2nd International Conference on Petrochemistry
April 25-27, 2018 Rome, Italy
Evaluation of the Asphaltene Inhibitors Effect on Asphaltene Aggregation and Precipitation
University of Leeds, United Kingdom
Asphaltene aggregation and precipitation is usually responsible for many flow assurance problems such as wettability changes, pore clogging in the reservoir and fouling in wellbore tubing and production surface facilities. The application of chemical additives (surfactant and polymer) is a well-known way to control asphaltene precipitation. Ultraviolet−visible (UV−vis) spectroscopy is the most common analytical technique thathas been applied to study the effectiveness of inhibitors in keeping asphaltene particles dispersed into crude oil.However, this technique requires being performed in diluted solutions, which can interfere significantly in the aggregationphenomena. The aim of this work is to evaluate the effect of two chemical additives, 4-dodecyl benzenesulfonic acid (DBSA) and a novel inhibitor (Poly (vinyltoluene-co-alpha-methylstyrene) (PV)), on the asphaltene aggregation behaviour of Iraqi crude oil using Turbiscan transmission. This is a new methodology developed to study theaggregation kinetics and settling of asphaltenes around its n-heptane precipetation onset. The resultsobtained were compared to those determined with the traditional UV−vis method (λ = 800 nm) and showed qualitatively similartrends. Settling measurements suggest that the stabilization provided by the inhibitors can occur by slowing both formation and growing of asphaltene particles and delaying the phase separation process. Transmission electron microscopy (TEM) has been used to study the effect of inhibitors on the shape and size of asphaltene particles. The findings in this study show that both DBSA and PV were effective in keeping the asphaltene particles dispersed in solution and prevented them from settling. It was demonstrated that theme thodology developed using Turbiscan was more accurate and sensitive.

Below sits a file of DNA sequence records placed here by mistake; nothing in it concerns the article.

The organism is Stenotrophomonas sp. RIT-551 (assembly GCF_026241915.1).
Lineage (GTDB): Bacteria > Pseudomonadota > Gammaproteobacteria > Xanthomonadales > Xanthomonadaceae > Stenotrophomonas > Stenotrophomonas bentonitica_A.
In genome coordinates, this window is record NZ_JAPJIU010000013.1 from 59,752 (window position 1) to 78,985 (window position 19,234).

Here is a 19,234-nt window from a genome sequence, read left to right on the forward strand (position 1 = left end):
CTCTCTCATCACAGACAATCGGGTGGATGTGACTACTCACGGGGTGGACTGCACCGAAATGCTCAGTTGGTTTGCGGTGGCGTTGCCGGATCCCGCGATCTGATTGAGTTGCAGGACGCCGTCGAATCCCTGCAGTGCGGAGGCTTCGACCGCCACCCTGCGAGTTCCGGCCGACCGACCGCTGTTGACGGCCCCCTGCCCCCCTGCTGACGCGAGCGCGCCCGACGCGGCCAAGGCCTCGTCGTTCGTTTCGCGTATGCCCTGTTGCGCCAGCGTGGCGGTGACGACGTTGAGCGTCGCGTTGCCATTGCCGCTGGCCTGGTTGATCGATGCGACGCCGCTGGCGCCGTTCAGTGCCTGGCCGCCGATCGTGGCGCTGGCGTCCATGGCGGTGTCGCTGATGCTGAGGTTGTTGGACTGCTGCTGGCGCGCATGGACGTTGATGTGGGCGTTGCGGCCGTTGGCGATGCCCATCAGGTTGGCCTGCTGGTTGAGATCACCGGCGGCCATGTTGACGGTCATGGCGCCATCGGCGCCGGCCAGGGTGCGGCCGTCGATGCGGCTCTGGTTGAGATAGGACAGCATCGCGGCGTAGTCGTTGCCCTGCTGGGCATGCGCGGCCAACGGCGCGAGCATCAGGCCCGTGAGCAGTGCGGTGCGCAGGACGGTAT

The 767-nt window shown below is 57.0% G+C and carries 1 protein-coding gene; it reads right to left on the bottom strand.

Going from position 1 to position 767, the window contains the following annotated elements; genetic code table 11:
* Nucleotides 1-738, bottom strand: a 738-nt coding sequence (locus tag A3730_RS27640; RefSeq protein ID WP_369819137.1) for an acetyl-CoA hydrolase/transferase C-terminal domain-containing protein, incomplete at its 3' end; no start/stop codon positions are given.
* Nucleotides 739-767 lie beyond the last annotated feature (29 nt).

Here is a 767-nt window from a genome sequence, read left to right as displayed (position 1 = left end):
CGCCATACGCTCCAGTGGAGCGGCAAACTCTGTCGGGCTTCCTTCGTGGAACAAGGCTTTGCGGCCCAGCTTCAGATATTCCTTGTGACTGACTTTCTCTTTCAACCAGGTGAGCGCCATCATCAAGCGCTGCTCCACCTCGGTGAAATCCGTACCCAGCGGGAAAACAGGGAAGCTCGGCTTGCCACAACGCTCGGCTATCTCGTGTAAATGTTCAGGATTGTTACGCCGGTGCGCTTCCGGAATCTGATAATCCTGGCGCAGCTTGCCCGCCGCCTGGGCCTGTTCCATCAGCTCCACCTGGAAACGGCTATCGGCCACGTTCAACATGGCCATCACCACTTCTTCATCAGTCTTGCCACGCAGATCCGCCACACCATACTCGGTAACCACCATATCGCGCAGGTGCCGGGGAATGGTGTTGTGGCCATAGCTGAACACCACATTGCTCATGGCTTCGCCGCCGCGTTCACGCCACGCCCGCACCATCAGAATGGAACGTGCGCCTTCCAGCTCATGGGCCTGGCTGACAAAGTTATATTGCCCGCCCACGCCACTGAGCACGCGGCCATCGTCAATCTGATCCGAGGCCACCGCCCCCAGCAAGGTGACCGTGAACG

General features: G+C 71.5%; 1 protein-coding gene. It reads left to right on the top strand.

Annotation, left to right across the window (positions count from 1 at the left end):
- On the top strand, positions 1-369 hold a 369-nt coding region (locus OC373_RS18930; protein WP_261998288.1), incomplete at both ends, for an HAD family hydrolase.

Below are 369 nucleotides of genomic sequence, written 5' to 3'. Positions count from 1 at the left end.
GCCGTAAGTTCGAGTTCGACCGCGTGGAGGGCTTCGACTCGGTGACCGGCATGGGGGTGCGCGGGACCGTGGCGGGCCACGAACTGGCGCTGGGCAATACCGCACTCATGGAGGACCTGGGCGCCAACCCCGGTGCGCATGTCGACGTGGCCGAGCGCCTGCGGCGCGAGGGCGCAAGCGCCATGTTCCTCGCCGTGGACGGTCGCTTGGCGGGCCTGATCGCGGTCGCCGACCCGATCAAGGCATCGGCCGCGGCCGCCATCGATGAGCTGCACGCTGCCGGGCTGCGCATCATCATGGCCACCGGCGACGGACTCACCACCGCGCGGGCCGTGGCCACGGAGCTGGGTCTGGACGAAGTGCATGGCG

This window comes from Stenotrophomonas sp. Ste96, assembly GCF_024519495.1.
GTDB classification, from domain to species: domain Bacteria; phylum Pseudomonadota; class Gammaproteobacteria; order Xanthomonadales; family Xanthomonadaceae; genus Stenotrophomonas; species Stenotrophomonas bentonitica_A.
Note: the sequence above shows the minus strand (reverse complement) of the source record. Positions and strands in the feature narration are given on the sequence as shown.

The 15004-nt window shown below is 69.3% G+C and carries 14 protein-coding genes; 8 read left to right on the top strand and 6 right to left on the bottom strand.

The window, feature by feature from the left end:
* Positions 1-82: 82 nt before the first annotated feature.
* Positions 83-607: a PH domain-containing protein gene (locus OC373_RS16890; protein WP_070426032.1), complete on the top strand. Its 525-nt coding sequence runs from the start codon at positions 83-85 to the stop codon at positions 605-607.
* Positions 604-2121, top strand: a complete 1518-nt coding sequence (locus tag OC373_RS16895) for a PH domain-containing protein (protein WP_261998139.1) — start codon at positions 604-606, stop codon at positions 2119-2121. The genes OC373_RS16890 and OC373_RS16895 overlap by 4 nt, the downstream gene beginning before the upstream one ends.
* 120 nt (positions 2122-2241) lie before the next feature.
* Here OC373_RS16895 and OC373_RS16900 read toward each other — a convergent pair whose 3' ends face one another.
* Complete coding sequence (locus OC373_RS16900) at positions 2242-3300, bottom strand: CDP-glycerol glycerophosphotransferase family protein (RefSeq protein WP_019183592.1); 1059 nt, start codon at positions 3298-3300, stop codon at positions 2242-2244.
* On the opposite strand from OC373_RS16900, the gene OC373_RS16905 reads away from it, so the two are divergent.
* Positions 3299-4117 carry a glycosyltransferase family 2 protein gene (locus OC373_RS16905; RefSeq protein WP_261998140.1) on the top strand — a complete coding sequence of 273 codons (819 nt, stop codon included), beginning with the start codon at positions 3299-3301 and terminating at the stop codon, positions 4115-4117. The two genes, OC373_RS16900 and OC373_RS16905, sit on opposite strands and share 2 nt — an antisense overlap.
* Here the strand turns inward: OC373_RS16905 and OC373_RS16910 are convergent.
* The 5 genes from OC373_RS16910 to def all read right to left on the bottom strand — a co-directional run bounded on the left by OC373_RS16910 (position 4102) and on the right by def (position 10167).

Mahmoud Alhreez completed his bachelorʼs degree in in Chemical Engineering from the University of Technology/ Baghdad – Iraq and his master degree at the same academic department. He was working in South Refineries Company/ Iraq and he has more than nine yearsʼ experiences in atmospheric distillation units as a shift engineer. He has extensive knowledge of oil and gas refining engineering for crude oil. He is currently doing his PhD studying in the University of Leeds/ United Kingdom. He is working on using a novel chemicals and methods for controlling asphaltene problems in reservoirs and refineries. Also he interests in colloid and particle science, flow assurance problem and synthesis emulsions and nanoemulsions for oil and gas applications.